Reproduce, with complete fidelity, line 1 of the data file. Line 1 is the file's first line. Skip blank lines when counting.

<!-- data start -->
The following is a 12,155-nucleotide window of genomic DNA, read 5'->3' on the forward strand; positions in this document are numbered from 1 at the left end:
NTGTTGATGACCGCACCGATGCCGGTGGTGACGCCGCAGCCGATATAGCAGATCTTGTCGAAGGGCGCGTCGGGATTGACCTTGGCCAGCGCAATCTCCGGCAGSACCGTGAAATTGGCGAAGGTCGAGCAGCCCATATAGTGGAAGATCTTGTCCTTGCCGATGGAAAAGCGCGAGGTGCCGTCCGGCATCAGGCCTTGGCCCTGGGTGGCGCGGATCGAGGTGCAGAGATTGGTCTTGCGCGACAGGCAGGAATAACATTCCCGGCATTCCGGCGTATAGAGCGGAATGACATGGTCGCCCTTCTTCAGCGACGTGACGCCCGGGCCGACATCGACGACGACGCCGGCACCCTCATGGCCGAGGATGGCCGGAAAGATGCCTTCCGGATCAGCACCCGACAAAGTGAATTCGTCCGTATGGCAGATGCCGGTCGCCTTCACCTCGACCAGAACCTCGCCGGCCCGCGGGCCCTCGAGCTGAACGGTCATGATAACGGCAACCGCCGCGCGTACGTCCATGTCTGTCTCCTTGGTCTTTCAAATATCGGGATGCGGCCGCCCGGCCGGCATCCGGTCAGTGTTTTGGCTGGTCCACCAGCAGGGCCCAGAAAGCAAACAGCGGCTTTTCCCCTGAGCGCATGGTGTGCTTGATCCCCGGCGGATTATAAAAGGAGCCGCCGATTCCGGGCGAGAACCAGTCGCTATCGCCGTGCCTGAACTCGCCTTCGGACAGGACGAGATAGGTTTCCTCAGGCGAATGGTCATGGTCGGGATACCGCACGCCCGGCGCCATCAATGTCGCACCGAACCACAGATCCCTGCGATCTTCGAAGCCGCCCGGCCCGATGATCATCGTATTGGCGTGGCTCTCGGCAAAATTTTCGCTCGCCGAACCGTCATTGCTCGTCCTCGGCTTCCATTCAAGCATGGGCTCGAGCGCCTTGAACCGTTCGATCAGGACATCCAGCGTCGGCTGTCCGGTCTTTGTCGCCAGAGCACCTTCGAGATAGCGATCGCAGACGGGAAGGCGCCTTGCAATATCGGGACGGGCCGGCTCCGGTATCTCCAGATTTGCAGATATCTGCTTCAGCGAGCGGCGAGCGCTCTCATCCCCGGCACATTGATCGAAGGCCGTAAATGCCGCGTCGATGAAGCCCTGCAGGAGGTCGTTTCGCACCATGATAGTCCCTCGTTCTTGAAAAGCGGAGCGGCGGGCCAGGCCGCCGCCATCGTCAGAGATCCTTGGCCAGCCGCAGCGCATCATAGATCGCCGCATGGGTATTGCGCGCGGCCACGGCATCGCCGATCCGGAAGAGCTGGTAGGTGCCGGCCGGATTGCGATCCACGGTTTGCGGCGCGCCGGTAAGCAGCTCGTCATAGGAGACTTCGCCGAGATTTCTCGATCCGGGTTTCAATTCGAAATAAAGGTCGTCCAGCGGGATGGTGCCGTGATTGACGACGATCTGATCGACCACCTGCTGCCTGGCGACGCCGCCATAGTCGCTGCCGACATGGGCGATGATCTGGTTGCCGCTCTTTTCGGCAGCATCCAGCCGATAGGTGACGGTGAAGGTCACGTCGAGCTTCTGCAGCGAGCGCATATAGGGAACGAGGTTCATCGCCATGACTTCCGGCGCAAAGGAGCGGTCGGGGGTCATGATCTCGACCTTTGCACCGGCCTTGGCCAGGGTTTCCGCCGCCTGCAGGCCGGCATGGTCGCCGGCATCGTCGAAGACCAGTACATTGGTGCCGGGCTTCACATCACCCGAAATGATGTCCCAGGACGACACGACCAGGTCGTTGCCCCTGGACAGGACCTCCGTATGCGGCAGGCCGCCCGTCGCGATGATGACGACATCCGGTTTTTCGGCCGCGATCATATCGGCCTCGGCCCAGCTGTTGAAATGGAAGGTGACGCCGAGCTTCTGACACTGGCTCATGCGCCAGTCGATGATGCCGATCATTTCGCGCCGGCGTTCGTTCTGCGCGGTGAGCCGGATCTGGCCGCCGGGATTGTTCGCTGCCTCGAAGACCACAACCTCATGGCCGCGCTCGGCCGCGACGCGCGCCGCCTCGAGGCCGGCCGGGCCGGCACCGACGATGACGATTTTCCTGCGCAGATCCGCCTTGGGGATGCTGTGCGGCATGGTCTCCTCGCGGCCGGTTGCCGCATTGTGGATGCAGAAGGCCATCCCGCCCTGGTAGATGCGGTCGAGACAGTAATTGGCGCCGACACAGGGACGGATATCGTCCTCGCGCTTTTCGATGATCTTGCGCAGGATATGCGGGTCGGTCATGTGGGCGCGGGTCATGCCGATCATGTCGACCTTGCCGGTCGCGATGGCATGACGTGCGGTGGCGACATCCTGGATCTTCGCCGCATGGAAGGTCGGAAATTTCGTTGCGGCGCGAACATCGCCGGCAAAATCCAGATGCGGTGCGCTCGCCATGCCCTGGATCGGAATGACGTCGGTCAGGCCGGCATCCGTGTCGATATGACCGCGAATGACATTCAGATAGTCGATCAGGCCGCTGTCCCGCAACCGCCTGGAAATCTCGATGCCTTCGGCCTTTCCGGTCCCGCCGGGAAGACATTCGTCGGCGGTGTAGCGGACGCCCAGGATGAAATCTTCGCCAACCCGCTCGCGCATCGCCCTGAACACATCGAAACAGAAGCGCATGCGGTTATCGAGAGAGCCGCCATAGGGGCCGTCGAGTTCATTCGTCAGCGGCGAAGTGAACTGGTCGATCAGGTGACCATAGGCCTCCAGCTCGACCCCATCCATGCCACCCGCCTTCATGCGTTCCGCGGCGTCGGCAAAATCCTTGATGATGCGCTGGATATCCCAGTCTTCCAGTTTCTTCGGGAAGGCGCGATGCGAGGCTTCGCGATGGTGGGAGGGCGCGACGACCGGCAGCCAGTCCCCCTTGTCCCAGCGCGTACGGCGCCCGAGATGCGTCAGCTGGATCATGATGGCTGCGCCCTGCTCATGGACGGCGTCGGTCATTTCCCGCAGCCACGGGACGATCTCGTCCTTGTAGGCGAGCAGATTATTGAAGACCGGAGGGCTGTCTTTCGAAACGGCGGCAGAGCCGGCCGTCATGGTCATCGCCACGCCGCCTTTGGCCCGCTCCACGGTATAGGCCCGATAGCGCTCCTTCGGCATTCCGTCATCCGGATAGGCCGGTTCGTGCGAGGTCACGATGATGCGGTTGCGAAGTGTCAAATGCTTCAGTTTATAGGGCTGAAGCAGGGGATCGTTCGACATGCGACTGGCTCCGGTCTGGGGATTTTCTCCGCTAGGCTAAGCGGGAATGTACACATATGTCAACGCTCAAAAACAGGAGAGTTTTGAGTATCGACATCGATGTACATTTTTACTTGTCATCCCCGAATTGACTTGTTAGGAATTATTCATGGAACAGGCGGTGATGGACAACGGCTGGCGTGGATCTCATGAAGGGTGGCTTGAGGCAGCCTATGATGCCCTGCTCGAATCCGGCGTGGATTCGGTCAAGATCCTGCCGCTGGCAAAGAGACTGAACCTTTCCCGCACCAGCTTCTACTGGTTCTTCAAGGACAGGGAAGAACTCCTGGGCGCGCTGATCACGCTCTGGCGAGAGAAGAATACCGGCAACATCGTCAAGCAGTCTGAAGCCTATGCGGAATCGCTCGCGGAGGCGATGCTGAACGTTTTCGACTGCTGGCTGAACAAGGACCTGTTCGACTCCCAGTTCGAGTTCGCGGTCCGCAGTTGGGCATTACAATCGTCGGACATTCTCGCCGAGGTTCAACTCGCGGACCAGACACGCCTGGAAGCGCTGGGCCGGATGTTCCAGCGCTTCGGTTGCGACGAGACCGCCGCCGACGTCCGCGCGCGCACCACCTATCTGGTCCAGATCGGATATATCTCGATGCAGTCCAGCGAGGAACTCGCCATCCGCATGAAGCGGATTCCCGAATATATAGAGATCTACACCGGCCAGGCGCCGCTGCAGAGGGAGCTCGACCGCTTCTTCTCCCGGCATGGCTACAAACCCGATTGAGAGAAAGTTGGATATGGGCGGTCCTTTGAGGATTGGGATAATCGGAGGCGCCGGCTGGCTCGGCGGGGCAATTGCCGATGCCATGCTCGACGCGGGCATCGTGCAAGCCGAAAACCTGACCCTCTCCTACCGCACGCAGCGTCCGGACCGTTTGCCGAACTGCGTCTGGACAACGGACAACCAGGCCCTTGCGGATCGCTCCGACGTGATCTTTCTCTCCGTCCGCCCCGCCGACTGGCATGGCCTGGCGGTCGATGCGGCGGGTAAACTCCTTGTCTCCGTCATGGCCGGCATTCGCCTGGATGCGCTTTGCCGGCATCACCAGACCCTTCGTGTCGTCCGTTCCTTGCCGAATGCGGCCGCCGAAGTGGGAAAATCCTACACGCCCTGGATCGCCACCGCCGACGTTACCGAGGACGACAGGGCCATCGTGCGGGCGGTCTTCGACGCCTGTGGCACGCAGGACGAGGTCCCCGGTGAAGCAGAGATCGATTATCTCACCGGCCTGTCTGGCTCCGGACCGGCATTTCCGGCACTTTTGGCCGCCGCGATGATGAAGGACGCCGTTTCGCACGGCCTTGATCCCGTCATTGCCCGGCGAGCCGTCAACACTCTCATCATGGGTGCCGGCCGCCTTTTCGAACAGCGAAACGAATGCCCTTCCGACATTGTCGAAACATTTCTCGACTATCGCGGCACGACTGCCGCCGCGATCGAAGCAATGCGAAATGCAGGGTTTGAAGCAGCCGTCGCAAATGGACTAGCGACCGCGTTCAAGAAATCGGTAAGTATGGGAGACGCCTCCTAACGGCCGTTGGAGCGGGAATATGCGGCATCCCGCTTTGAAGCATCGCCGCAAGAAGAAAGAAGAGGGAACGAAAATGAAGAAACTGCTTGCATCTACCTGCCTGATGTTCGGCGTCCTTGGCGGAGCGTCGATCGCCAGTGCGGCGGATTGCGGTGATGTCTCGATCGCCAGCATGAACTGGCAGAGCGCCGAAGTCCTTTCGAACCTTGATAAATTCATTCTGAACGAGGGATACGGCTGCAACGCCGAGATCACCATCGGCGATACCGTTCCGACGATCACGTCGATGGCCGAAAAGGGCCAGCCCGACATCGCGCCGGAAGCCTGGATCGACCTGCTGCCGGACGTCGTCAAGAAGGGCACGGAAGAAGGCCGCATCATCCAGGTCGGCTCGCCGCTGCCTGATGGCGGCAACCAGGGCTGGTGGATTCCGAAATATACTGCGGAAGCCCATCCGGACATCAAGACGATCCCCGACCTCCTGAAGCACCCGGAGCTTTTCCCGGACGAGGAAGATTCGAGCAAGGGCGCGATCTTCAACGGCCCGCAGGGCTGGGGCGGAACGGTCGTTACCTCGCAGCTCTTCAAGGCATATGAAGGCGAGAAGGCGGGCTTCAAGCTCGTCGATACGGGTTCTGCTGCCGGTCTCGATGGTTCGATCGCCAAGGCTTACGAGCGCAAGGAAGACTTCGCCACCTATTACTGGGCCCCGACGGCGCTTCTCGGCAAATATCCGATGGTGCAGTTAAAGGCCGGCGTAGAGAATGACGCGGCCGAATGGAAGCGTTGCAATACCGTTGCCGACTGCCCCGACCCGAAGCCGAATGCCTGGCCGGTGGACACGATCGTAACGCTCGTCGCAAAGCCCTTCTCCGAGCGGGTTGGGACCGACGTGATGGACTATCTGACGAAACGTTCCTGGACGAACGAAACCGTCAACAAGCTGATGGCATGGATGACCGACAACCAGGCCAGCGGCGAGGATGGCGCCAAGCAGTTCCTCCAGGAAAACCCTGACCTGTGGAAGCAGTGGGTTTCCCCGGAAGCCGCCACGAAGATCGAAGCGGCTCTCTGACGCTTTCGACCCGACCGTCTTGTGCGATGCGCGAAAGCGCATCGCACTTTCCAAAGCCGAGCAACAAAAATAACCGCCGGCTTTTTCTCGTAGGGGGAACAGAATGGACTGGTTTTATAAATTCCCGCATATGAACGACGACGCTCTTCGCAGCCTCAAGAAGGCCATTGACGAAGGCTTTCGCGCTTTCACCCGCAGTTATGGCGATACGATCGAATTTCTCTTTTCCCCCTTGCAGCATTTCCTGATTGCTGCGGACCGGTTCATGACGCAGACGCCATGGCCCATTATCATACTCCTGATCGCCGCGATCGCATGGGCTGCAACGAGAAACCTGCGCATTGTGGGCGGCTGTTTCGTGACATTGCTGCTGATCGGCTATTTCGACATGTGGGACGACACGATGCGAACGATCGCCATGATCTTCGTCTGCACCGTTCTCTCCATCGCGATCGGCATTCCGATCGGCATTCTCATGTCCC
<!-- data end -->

The following is a 12,155-nucleotide window of genomic DNA, read 5'->3' on the forward strand; positions in this document are numbered from 1 at the left end: